“Spectral Myths” (1999) for brass quintet was completed on December 22, 1999 and premiered shortly thereafter by fellow musicians at the University of Victoria School of Music where I was attending at the time.

The title of the piece is evocative of the supernatural: “Spectral”, of course, refers to something that is “of or like a ghost” while “myths” typically means that “it’s a popular concept, but not really true.” I believed this then (that ghosts – or more precisely, the spirits of dead people floating around – don’t exist) and still do today. However, I do find it ironic that not long after composing this piece I had an “encounter” in the basement suite where I was residing at the time. I won’t go into detail, but suffice it to say that the visiting “spectre” quite capably convinced me that it was no myth. Although, I was not persuaded to believe it was a “dead person”, but rather a just “a spirit” (and not the friendly kind).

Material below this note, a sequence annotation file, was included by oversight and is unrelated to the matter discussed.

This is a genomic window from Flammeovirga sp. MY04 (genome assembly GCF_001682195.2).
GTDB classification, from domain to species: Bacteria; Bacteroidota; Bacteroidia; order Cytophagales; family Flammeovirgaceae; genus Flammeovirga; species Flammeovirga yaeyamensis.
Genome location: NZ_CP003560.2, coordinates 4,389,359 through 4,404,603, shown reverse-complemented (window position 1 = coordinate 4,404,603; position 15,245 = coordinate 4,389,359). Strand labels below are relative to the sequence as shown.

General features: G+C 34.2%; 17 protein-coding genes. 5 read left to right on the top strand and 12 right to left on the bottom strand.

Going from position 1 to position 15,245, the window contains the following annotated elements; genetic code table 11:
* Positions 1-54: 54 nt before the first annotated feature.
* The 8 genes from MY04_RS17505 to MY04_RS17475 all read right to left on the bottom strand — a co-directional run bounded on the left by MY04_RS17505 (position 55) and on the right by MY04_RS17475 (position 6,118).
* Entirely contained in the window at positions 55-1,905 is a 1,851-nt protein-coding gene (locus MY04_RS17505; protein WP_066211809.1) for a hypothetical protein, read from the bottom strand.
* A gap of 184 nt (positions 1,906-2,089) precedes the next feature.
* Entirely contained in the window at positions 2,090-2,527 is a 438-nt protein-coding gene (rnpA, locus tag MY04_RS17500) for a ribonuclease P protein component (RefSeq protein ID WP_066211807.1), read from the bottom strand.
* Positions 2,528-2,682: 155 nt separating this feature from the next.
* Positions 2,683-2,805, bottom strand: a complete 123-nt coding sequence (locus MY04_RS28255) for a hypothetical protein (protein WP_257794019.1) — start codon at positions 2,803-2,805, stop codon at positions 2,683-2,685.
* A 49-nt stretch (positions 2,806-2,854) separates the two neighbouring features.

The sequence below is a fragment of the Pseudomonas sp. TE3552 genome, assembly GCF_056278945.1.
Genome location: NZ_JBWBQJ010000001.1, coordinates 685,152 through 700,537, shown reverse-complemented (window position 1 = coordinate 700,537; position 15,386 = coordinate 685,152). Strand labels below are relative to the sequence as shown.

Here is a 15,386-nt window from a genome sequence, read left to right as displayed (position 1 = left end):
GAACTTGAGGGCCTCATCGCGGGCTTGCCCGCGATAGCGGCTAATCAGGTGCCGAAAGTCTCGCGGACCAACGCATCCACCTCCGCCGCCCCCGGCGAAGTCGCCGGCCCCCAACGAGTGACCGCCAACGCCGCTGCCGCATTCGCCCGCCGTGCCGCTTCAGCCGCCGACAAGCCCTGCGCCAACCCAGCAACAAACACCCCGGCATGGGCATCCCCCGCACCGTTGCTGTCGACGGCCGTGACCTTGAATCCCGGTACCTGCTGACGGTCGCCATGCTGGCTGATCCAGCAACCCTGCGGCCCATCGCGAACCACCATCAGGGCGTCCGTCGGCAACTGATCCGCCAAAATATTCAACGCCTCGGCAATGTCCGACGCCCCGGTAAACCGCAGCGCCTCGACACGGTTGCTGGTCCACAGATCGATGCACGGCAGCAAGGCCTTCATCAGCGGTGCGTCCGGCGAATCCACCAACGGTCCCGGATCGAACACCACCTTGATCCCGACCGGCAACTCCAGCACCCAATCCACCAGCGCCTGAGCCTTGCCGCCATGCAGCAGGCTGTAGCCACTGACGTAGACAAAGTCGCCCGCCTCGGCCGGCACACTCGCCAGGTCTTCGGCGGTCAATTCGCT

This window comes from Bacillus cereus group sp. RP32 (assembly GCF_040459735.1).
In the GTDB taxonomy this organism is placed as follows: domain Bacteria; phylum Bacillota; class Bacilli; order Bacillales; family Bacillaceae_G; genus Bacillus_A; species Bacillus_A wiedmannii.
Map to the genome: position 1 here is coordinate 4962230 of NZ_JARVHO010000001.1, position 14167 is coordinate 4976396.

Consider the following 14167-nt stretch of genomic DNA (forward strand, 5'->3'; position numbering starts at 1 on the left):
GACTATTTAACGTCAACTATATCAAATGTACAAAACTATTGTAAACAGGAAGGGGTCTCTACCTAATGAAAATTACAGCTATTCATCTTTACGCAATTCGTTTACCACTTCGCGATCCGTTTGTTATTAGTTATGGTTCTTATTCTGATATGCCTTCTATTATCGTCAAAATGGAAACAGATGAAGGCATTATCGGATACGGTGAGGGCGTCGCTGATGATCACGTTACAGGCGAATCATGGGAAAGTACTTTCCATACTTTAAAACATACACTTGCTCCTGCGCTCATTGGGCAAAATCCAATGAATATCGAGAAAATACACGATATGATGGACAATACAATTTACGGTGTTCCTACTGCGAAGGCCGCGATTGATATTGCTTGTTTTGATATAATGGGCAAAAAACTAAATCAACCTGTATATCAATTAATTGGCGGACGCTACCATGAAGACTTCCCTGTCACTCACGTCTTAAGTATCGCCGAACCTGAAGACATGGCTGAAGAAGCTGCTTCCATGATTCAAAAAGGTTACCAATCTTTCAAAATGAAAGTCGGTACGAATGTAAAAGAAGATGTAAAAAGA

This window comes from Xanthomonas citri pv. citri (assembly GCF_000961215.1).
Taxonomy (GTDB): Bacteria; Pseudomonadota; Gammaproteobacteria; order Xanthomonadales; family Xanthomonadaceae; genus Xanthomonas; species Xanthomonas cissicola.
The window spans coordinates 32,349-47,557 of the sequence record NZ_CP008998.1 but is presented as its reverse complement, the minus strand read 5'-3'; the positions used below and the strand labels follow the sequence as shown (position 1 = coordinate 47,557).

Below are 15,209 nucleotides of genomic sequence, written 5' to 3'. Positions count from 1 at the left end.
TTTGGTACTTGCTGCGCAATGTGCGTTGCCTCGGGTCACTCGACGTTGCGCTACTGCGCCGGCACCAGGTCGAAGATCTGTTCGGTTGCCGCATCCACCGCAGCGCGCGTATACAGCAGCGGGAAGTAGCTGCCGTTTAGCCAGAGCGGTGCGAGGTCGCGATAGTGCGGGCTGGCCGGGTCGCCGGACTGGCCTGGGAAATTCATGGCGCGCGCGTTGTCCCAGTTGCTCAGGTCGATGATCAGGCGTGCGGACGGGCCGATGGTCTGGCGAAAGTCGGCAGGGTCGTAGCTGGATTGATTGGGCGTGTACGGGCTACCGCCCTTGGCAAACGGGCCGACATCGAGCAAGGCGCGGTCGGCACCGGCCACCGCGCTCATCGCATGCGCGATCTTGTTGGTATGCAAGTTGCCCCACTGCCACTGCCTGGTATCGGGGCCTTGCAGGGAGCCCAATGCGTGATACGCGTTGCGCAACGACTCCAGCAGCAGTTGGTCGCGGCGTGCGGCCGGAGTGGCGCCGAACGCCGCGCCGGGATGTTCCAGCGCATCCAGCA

For the record, I believe that dead people are just that – dead. Not in heaven (yet), not in hell, and not floating around my neighbourhood (or yours). A careful study of the Bible on this topic led me to that conclusion. Spirits, on the other hand, do appear to be real according to the Bible. And there are good and bad kinds, most commonly referred to as “angels” and “demons”. The latter seem to cause quite a lot of trouble down here, including impersonating dead people (hence the popular concept of “ghosts”), possessing people, and other nasty stuff. So, suffice it to say, I’m glad my encounter with one of these spirits was brief and hasn’t been repeated since.

So there you have it – I do believe in supernatural beings (God being the most supernatural of them all). And I suppose this composition could be considered a reflection of that belief, minus the floating dead people.